Human beings are nothing if not predictable. The entirety of modern medicine turns on this fundamental truth. The med school mantra is, “Common things occur commonly.” This basically means that pathology can be identified, catalogued, and predicted based upon past performance within a population. The modern phenomenon of Evidence-Based Medicine is its ultimate result.
Mental Health & Mass Shootings
We perceive that our world is going to hell in a hand basket, and who can blame us? Every couple of days our phones, tablets, TVs, and laptops scream about some fresh new egregious crime. Images of distraught families and poignant crime scenes littered with shell casings pipe straight into our eyeballs the moment the smoke clears. However, a lot of that perception is simply packaging.
Statistically, crime in America was markedly worse in the 1980’s and 1990’s. It was just that we lacked the means to experience it quite so viscerally back then. Nowadays the narrative comes packaged and promoted so as to shape public opinion and subsequent policy. In no place is this axiom on more stark display than in the modern scourge of mass shootings.
One could be forgiven for believing that anybody who would shoot up an elementary school is, by definition, mentally ill. Simply put, emotionally healthy folk should lack the capacity for such sordid stuff. However, many in the psychiatry world disagree. A recent article in Psychiatry Times made a compelling argument that mass shooters are more accurately labeled terrorists than mentally ill. This article asserted that diagnosable mental illness was found in as few as 20% of mass shooters and in only 3% of violent criminals overall.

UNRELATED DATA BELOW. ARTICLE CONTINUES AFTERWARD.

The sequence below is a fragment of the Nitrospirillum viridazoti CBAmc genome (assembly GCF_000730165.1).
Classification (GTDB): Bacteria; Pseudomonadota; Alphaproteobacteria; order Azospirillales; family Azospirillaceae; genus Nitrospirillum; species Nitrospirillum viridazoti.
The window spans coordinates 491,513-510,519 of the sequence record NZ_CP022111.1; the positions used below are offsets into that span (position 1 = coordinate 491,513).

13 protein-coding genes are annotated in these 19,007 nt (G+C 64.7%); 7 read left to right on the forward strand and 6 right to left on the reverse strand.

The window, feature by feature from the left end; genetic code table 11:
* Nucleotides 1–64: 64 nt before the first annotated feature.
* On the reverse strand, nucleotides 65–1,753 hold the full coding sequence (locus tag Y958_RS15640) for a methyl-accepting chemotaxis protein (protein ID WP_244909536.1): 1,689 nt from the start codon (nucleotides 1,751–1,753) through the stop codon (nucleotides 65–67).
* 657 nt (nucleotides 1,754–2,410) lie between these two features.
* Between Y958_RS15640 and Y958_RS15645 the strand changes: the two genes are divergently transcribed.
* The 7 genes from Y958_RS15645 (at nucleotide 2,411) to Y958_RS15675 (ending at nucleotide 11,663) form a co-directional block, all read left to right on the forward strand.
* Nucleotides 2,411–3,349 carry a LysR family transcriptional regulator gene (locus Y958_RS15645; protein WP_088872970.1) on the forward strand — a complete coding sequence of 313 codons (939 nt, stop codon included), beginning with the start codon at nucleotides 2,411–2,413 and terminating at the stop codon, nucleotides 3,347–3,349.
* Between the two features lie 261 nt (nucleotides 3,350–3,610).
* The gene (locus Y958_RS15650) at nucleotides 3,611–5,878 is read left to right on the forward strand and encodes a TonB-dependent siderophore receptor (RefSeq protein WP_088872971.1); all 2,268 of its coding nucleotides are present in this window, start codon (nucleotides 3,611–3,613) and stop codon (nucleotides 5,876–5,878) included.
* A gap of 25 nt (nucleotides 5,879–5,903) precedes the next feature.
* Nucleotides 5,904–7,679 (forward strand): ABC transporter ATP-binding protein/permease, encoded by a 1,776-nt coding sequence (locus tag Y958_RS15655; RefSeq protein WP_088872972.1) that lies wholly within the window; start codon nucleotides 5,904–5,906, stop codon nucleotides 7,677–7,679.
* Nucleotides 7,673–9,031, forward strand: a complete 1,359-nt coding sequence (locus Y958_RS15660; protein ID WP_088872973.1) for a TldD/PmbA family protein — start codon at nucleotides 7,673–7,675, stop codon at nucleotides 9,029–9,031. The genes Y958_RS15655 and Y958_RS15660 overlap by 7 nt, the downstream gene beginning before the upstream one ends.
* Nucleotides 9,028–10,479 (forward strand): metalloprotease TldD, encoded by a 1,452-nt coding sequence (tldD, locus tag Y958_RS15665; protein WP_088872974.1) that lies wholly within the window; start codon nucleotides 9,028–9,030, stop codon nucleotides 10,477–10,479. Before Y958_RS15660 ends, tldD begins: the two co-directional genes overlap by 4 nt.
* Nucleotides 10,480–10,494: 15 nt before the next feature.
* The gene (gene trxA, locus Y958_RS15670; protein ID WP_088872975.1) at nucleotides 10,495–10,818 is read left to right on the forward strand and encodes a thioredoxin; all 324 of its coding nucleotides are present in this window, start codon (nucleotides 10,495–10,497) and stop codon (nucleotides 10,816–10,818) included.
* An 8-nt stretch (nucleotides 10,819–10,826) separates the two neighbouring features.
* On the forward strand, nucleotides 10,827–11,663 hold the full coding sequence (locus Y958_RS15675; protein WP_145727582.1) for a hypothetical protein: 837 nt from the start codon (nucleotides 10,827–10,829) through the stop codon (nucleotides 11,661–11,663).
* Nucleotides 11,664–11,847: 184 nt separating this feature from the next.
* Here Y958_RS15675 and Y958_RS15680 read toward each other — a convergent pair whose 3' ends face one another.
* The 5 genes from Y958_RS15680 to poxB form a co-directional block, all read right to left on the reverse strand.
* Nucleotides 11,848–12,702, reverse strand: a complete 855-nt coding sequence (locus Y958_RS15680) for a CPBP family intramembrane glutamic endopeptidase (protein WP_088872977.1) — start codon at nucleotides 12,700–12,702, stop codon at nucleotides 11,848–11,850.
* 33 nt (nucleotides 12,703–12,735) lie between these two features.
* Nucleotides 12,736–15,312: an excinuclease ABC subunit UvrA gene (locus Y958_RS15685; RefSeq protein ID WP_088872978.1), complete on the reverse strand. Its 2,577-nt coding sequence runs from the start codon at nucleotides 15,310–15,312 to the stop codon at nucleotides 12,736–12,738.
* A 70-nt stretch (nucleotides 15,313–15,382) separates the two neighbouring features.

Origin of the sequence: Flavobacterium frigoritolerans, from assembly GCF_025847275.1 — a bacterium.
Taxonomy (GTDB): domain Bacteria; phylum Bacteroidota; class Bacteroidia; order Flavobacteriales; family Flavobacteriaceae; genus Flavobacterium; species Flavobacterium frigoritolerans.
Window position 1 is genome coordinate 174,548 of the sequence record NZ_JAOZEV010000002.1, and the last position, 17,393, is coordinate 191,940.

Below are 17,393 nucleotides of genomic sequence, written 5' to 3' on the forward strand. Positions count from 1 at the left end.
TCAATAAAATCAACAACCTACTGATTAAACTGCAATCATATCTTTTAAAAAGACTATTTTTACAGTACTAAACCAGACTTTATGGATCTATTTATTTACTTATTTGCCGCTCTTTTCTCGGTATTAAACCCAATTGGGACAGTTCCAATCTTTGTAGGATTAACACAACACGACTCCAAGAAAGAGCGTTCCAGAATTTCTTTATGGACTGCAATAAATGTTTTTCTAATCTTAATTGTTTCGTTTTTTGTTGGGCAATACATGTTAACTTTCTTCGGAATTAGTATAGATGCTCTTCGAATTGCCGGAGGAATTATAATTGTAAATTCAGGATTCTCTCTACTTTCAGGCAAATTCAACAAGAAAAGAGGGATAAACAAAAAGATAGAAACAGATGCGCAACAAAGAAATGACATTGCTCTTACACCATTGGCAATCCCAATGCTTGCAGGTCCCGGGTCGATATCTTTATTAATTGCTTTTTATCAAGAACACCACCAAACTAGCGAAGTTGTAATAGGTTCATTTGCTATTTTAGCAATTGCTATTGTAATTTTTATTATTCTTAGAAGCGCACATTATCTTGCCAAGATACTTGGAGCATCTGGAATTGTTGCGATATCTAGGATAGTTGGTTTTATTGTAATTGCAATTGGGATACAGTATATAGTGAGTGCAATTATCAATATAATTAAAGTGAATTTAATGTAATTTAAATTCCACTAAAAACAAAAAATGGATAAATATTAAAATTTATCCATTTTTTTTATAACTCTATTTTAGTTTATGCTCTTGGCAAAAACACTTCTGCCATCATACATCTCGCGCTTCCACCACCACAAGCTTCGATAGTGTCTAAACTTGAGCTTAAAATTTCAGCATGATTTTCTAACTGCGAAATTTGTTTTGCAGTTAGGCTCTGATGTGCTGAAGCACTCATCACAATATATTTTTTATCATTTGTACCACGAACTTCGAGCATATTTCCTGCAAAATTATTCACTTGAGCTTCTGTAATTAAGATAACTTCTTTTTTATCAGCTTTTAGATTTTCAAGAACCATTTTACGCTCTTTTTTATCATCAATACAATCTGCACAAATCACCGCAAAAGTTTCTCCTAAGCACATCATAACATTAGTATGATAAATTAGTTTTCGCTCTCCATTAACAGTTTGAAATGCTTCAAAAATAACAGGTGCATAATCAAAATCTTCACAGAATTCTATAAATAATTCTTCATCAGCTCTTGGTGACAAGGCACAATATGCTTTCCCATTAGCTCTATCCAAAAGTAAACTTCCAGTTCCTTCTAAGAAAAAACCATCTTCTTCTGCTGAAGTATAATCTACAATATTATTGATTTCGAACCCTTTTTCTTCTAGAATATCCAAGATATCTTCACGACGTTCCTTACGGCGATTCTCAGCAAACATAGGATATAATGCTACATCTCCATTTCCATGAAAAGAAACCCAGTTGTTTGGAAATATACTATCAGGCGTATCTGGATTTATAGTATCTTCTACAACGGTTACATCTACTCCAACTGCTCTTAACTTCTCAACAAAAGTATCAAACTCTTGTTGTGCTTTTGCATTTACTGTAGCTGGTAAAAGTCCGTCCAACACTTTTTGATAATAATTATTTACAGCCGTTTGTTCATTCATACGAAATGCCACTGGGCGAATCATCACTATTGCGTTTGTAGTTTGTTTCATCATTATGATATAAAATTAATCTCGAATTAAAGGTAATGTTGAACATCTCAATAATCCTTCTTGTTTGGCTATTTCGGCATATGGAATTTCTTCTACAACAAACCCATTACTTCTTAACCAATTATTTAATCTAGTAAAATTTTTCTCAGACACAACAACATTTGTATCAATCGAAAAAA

Psychiatrists rightfully despise the term crazy. These statistical categorizations typically reflect a justifiable effort to de-stigmatize mental illness and prevent discrimination against those with psychiatric diagnoses by the uninitiated. For the most part, however, this is an issue of semantics. While frank psychosis (a pathological disconnection from reality) is only seen in about ten percent of modern mass shooters, they could all be diagnosed with something.
Tough to Predict
Mass shooters nonetheless remain difficult to predict. According to the National Institute of Justice, in the U.S. males outnumber females 24 to 1. The mean age is 34, and a bit more than half are Caucasian. Most mass shooters have a criminal history, and around a quarter have a history of domestic violence.
Many of the more spectacular mass shooters are young, disaffected, prone to violent emotional outbursts, and acutely suicidal. While many of these killers are indeed impulsive young people, that is not always the case. Stephen Paddock was a wealthy 64-year-old who fired more than 1,000 rounds into a crowd at the open-air Route 91 Harvest music festival in Las Vegas in October of 2017. He ultimately murdered 60 people before killing himself. However, Stephen Paddock was an outlier. In Columbine, Buffalo, Sandy Hook, Marjorie Stoneman, and Uvalde these mass shooters shared some common characteristics.
Mental Health and Mass Murder
Psychiatrists characterize mental illness using the DSM-5-TR (Diagnostic and Statistical Manual of Mental Disorders-5th Edition-Text Revision). This tome evolves over time. Certain sexual behaviors, for instance, once considered aberrant disease states in eras past, became socially acceptable today.
Arguably the single greatest psychiatric predictor of egregious behavior is Antisocial Personality Disorder or ASPD. Per the DSM-5-TR, diagnosis of ASPD requires at least three of the following traits: